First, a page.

3. Niche Yourself

If you can find a niche within your practice area that is essential to your practice group try to develop that specialized knowledge. I have worked with associates who enjoyed a meteoric rise by becoming the “go to person“ for such esoterica as CERCLA or ERISA or by knowing more about some unusual tax aspect of a common kind of deal. Look for the niche that still keeps you in the mainstream of work within the group. Be careful if you are in a “dead zone“ at your firm. By that I mean you are in a practice group without enough business or you are often getting work that is beneath you. If that is happening you should be afraid, be very afraid. Partners in these dead zones at law firms will start to hoarde the billable work and pass along the dregs to the junior partners and associates. All too often your reviews will start to go more negative despite your best efforts if the firm wants to position you for the “ding“. I have worked with many outplaced associates and junior partners who were let go because they were “not progressing“ or “not making their hours“. Perhaps the fault was the lack of work in the practice group, but the potential employer is left with doubts about whether the outplaced lawyer was just not one of the preferred associates for some important reason and was passed over for work that other associates merited. So try to work your way into a hotter area within your practice group if that is at all possible. Be careful not to straddle two different practice groups. As a general rule that is not a good way to cement strong relationships with key partners who could be your champions for advancement at the firm.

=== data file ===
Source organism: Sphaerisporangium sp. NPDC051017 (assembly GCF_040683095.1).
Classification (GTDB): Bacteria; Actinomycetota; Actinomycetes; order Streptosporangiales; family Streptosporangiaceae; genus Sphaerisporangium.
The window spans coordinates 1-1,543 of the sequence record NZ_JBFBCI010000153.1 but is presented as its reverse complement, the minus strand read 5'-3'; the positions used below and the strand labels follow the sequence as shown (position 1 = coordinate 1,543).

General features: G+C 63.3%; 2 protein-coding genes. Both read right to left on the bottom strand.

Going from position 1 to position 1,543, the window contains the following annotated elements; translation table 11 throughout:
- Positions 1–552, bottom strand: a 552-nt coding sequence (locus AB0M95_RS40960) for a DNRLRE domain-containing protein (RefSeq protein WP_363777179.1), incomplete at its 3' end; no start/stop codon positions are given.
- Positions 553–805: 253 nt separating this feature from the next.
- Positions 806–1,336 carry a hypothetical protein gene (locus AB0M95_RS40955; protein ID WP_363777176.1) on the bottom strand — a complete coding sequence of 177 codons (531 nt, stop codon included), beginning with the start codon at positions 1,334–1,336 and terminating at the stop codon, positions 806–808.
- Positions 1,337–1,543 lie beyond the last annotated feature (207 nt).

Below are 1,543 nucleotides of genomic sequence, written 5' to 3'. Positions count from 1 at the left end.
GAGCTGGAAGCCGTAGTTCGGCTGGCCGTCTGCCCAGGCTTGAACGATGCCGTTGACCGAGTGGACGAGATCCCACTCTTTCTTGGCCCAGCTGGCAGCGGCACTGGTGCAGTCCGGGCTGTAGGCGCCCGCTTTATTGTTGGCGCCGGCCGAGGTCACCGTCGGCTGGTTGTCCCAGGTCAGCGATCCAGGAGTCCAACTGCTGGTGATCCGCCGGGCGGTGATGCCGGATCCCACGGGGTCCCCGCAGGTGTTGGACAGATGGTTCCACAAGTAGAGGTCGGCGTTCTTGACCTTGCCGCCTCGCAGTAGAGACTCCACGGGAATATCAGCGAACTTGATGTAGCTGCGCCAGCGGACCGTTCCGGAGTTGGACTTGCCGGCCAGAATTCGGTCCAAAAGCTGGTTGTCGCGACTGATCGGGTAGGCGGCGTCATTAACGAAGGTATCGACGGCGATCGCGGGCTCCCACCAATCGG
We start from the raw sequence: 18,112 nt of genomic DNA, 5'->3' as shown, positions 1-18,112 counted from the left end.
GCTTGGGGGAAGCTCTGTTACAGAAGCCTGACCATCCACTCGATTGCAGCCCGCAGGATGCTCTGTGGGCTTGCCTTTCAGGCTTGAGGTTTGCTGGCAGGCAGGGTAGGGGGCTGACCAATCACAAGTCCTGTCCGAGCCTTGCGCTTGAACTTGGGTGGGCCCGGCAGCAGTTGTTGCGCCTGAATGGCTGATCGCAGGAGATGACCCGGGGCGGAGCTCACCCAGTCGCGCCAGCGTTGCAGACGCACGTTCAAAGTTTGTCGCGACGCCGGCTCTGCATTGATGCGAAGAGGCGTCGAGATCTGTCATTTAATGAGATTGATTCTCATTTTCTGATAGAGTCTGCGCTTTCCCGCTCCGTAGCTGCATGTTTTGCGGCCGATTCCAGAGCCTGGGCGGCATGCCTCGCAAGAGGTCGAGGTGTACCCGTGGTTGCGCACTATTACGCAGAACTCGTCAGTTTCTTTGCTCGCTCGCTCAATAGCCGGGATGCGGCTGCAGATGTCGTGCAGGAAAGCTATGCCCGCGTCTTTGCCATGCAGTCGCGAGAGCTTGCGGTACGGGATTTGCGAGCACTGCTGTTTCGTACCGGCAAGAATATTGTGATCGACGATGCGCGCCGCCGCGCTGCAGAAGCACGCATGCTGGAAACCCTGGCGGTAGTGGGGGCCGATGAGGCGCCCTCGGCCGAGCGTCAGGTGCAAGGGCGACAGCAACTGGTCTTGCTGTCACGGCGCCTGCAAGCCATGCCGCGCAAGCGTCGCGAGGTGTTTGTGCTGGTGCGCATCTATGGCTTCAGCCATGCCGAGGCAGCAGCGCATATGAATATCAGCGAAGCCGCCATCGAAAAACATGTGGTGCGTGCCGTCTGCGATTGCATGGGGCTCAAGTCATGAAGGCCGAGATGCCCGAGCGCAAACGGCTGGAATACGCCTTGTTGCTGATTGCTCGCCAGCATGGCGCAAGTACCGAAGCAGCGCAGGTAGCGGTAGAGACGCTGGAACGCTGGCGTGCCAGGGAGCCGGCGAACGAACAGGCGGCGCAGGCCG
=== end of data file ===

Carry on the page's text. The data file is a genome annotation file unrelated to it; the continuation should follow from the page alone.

4. Be a Respected Presence in the Legal Community

Participate in the bar association groups and take a leadership role. Your firm will be less likely to want to part with you if you are active and respected in the legal community. You also have a greater platform to develop business if you are well networked. And if you are let go, your chances for landing another good job quickly are far greater.

No one can give you an absolute guarantee that you will never be in danger of outplacement, but by being a star performer your likelihood for job loss will be minimized. In addition if and when a key partner in your group leaves the firm to go to a better fitting firm, you might be in a good position to be asked to join that break-away group.

As for Sara‘s question about acting to minimize her chances for outplacement, the best approach even late in the game is to try to implement these and other strategies to make sure that people at your firm see you as the star performer. Most of these suggestions actually help you to work more effectively and with greater enjoyment and engagement whether or not you have reason to be concerned about outplacement.

Nielsen Career Consulting
65 East Monroe, Suite 4301
Chicago, Illinois 60603
sheila@nielsencareerconsulting.com